Why I love teenagers
February 9 2012, 3:15 pm
Christine from the Centre for Adolescent Health at the RCH sent us this article that recently appeared on Mamamia.com.au. Teenagers get a hard time by reputation, but at the Centre for Adolescent Health they are much-loved! This is a great read. Hope you enjoy.
Around my parts, parents are scared of teenagers. More specifically, they’re scared of the moment their beloved adoring offspring will turn into one. It’s like the boogie monster in the parenting closet. But having experienced both ends of the stick, as a parent and as a teacher, I am here to shout something controversial from the rooftops: I really like teenagers. In fact, I might even say I LOVE them.
Now, don’t get me wrong. They can be bloody annoying a lot of the time. They’re rude, grumpy, self-centered, selfish, they grunt a lot, and have I mentioned they smell? They leave shoes in a trail under every piece of furniture in the house. They take over the couch and the TV remote control so you are doomed to watch channel 11 or mate for hours on end. They leave unmentionable products for you to pick up off the bathroom floor etc etc etc.
Just now my 17-year-old daughter returned from her boyfriend’s house and when I asked her a few meagre questions she yelled (cue shrill tone), “Don’t talk to me! I’m too tired to talk.” But she still managed to ‘talk’ for hours on Facebook or coo to her beloved over the phone. Still, when I gave her some space, then gently pulled her up on her behaviour, she apologized whole-heartedly for her rudeness (the second time, the first time she apologized with attitude!) And that seems to me pretty typical. Scratch a moody adolescent’s surface and you’ll catch a glimpse of good. If you can ignore all that superficial so-called ‘bad behaviour’ there is a lot to celebrate about being the parent of a teenager.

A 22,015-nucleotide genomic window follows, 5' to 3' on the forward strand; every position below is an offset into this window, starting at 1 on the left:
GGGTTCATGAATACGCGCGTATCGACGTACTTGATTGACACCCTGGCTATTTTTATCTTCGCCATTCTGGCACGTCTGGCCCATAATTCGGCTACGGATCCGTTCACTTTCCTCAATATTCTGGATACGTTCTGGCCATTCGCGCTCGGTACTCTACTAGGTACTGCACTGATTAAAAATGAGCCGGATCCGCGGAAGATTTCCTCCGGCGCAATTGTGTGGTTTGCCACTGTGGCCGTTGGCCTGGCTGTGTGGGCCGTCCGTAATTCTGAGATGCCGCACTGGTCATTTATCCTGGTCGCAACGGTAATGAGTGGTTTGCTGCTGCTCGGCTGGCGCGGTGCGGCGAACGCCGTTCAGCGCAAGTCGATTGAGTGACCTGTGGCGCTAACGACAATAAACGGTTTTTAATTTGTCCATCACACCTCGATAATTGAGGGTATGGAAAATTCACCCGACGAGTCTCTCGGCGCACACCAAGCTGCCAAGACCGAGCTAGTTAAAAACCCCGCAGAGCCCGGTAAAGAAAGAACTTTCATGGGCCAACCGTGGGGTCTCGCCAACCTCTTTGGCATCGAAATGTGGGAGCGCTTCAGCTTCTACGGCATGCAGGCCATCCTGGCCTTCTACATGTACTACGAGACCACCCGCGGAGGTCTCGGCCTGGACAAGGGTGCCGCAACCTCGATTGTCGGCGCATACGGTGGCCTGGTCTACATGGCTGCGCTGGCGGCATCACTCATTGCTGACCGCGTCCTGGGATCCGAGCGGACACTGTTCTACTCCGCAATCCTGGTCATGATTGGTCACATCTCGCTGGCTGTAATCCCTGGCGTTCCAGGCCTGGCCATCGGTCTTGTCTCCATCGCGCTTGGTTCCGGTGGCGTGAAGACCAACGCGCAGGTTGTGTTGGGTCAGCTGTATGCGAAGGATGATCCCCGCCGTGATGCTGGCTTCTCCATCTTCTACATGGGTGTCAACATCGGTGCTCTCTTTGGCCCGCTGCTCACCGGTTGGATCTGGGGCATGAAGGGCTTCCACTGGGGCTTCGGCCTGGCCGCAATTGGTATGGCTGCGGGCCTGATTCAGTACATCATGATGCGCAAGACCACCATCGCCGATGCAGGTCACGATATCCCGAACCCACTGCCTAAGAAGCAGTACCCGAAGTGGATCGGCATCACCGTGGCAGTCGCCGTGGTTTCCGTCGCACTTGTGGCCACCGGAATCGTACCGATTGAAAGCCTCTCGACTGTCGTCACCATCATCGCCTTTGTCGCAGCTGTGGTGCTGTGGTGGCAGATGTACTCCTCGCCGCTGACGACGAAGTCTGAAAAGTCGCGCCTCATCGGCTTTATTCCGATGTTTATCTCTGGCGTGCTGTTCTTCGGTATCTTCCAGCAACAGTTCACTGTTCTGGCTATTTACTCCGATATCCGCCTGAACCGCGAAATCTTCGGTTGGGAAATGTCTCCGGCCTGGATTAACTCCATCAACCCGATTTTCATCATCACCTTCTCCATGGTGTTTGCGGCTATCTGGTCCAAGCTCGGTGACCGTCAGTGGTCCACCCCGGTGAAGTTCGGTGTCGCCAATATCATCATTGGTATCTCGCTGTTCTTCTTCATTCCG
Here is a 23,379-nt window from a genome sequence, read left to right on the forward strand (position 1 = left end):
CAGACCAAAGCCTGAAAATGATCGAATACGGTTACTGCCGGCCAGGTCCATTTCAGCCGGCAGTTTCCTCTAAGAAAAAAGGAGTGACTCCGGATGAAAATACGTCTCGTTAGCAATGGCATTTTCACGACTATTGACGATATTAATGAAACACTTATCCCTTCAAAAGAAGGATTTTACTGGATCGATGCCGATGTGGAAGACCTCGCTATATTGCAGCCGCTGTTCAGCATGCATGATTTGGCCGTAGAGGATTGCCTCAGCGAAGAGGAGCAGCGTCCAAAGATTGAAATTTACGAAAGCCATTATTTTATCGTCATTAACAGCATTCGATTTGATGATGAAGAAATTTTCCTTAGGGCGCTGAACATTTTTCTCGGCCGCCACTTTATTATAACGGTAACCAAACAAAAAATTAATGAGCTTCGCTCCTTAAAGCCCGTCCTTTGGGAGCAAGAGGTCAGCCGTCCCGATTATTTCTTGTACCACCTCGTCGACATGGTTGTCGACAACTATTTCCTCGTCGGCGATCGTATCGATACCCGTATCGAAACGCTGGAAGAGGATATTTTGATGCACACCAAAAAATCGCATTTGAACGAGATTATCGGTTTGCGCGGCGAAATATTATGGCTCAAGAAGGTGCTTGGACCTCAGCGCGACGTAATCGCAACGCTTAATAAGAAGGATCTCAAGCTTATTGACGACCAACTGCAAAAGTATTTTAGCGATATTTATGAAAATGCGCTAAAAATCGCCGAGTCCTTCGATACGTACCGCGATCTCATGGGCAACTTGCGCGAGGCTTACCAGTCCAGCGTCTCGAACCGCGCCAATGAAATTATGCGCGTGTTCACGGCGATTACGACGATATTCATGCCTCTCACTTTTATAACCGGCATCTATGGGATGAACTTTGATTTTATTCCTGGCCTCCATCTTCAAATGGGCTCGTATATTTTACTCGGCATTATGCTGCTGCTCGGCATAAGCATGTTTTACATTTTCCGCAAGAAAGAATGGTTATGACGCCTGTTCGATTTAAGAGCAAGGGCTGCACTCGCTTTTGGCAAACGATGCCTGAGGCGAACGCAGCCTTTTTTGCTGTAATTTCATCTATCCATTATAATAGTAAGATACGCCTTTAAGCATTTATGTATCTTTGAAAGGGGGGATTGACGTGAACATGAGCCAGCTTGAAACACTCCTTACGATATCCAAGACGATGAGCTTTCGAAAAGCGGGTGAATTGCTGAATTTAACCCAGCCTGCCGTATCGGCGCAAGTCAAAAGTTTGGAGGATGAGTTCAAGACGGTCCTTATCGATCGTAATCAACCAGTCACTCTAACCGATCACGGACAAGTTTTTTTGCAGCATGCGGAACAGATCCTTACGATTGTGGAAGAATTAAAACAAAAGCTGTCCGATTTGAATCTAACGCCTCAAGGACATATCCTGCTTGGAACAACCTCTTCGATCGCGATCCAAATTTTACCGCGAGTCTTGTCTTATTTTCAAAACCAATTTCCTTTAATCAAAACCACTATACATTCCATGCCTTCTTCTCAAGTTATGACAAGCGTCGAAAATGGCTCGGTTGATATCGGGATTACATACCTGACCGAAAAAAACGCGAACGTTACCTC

For a start, they entertain themselves. You don’t have to spend the day racking your brain for ideas about how to keep them occupied. They can also do amazing things such as feed themselves, walk to places on their own and tape your favourite television shows when you’re too tired to stay up and watch them. They not only sleep through the whole night (when they get to bed that is), they are even kind enough to give you the house to yourself until lunchtime. They don’t interrupt your phone conversations (they have mobiles of their own) or follow you to the toilet. They’re not so fussy about food either (see ability to feed themselves note above!)
They are also interesting. They make unexpected choices and develop in fascinating ways. My eldest daughter recently announced she wanted to become an engineer. This from the girl who spent years inhaling a television diet that included ‘Laguna Beach’ and ‘Sweet Sixteen’ (you don’t want to know!) My youngest is off to the US on student exchange and has already taken it upon herself to contact the local high school cheerleading team via Facebook to see if she can get a place on the team. Not choices I would have made but it’s exciting to watch her create her own life.
To survive your children’s adolescence it helps to understand that being a teenager is not a choice, it’s a biological imperative. They can’t help being moody grumpy pains in the rear. That’s their hormones talking (most of the time!) I have been a primary school teacher for over a decade. What I have noticed over the years is that ex-students who once adored me barely look me in the eye from the end of grade 6 to about year 11. Then it’s like they’re my best friend all over again. ‘Hi Miss! How are you going Miss?’ As if they’ve just returned from a long voyage overseas. One of my BFs describes it as going into ‘the teenage tunnel’. Eventually they poke their heads out the other end. And the thing is, if you can modify your expectations about how they should behave in the meantime, you might actually find yourself enjoying the ride.